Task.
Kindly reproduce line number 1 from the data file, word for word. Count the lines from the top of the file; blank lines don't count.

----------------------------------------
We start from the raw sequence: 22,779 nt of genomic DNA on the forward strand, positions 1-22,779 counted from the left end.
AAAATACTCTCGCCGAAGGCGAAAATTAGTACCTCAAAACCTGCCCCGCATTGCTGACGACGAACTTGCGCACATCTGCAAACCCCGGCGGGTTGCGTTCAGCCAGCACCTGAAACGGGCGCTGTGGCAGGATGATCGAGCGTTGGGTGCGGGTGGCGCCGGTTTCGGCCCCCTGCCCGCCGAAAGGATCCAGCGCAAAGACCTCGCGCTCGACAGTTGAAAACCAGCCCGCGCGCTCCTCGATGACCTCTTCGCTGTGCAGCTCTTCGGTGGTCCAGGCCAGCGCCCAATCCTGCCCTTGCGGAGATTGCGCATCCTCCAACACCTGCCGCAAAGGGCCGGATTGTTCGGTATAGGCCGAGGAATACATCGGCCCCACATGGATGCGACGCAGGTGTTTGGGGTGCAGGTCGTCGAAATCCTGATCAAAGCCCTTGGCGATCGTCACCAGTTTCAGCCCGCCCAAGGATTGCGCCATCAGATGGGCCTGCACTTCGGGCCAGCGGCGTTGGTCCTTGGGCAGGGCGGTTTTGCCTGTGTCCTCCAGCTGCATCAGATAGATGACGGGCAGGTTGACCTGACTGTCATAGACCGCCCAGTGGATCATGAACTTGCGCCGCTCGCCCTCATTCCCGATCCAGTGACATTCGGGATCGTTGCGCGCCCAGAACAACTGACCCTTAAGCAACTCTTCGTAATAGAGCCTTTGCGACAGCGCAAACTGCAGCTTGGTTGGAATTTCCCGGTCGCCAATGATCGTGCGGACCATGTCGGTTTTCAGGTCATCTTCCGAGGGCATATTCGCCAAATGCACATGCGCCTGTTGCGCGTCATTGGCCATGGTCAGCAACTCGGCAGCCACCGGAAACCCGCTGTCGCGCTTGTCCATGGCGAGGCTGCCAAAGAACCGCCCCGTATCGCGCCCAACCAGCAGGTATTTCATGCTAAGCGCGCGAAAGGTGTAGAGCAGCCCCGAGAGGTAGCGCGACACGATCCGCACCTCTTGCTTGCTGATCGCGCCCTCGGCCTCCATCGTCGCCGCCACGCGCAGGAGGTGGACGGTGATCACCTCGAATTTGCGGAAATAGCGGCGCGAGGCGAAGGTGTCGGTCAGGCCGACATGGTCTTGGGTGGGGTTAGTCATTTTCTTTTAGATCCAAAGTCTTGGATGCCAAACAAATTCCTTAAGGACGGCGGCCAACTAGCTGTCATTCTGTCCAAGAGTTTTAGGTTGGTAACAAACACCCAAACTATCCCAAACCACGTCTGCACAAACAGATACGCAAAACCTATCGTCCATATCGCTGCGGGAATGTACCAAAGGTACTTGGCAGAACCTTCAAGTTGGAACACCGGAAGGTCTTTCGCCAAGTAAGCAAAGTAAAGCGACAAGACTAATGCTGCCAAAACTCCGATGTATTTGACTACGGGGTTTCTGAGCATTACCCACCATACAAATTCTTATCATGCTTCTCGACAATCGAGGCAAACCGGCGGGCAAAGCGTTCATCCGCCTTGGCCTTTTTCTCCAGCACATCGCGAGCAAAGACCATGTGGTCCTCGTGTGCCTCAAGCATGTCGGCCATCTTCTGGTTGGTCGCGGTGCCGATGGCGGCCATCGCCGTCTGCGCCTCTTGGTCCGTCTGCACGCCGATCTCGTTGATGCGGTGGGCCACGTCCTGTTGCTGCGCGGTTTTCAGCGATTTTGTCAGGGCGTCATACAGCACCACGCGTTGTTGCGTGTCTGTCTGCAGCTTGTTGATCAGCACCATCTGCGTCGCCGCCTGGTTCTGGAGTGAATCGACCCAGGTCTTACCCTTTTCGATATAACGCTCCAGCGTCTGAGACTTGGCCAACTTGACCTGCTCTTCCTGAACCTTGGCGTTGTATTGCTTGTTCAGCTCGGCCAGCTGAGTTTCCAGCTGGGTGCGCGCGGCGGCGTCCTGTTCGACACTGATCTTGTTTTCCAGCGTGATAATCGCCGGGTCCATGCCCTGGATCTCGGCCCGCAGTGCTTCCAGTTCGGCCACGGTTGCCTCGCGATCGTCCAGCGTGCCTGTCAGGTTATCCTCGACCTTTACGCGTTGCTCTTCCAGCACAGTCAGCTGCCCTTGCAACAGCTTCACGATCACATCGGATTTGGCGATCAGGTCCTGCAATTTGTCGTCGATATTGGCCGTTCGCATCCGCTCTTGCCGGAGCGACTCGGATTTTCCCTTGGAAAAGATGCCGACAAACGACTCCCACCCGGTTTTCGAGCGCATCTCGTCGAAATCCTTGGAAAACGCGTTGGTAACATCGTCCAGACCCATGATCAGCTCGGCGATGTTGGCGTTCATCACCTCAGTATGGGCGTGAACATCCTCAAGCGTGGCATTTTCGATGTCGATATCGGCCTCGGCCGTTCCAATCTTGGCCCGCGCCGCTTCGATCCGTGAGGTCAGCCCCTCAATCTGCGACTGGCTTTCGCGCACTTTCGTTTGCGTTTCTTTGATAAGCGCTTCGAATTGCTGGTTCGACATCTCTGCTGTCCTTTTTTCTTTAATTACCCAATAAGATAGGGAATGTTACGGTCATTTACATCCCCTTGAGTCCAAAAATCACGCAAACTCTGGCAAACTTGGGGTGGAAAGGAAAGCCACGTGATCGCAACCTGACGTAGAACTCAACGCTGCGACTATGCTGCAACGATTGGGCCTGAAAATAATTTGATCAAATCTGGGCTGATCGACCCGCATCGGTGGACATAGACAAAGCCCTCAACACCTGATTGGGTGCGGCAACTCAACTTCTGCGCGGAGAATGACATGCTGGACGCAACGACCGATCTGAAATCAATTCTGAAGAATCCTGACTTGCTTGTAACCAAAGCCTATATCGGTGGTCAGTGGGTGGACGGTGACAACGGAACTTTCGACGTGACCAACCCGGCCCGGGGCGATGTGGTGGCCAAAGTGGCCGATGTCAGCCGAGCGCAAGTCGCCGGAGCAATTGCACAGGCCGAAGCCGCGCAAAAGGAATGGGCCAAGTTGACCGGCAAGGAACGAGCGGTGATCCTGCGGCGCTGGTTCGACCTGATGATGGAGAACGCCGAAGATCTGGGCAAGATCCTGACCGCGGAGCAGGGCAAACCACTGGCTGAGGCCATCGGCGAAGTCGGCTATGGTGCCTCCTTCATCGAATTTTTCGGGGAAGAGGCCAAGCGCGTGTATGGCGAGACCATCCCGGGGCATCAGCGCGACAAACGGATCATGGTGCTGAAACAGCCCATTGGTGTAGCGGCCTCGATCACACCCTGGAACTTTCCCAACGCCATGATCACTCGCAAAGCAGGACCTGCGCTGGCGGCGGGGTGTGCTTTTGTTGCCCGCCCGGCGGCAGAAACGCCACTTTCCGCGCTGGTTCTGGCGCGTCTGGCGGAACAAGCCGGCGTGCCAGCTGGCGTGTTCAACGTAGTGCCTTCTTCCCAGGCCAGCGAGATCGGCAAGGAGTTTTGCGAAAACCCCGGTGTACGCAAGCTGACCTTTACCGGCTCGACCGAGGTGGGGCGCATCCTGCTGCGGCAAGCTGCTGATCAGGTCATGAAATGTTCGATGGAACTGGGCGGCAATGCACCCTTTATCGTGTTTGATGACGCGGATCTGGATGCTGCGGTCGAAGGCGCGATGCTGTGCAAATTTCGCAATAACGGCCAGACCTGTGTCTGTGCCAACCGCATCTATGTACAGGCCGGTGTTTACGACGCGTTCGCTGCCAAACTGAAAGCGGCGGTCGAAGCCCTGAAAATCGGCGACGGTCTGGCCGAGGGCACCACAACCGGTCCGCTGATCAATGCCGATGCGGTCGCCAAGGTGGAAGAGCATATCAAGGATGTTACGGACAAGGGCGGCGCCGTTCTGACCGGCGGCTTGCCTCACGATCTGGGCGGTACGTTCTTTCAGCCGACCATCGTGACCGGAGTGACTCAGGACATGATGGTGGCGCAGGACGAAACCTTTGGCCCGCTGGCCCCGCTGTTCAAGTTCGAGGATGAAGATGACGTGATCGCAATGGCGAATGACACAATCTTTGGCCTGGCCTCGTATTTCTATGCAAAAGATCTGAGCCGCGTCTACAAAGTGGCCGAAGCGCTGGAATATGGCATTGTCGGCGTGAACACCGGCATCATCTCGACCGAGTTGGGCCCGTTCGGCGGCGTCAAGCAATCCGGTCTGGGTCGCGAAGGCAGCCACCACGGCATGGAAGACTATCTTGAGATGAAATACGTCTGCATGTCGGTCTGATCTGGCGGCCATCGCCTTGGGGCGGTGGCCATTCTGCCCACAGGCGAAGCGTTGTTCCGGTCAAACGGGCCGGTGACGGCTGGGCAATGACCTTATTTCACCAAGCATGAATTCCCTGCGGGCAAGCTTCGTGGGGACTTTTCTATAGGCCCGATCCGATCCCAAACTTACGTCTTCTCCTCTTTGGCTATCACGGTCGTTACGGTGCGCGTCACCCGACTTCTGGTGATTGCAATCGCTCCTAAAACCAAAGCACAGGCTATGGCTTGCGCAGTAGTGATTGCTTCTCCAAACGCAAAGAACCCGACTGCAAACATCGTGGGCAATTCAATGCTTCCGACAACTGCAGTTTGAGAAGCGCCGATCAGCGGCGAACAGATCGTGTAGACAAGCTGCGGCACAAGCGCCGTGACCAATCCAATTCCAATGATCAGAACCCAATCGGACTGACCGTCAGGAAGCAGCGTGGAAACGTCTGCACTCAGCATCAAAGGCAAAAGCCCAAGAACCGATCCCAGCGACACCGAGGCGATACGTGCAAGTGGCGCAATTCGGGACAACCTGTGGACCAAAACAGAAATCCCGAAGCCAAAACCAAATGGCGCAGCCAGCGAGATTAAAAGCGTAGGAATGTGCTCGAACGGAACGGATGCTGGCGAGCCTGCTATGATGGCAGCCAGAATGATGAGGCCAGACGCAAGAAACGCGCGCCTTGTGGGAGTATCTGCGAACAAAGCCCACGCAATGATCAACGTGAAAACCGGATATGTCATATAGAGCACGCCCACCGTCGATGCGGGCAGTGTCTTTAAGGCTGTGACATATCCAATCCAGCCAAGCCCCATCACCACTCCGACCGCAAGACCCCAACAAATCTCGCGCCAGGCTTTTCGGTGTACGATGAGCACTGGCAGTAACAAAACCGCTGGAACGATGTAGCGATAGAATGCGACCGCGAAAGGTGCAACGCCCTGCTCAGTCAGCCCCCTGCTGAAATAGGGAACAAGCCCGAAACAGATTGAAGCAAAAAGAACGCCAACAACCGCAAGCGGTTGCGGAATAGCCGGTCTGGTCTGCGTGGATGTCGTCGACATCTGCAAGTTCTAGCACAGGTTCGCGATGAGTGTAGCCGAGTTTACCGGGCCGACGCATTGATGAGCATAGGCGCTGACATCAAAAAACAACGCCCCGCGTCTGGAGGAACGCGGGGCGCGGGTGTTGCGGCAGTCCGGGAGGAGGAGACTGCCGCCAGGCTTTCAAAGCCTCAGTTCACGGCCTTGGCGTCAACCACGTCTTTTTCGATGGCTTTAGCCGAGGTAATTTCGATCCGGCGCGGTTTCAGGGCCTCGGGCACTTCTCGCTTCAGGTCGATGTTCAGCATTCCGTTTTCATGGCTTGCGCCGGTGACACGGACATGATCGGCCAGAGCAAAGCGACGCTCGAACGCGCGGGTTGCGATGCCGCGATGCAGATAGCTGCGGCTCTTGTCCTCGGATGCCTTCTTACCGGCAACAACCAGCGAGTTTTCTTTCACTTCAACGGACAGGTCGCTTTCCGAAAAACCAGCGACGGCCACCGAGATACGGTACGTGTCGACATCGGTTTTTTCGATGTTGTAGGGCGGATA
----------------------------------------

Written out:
We start from the raw sequence: 22,779 nt of genomic DNA on the forward strand, positions 1-22,779 counted from the left end.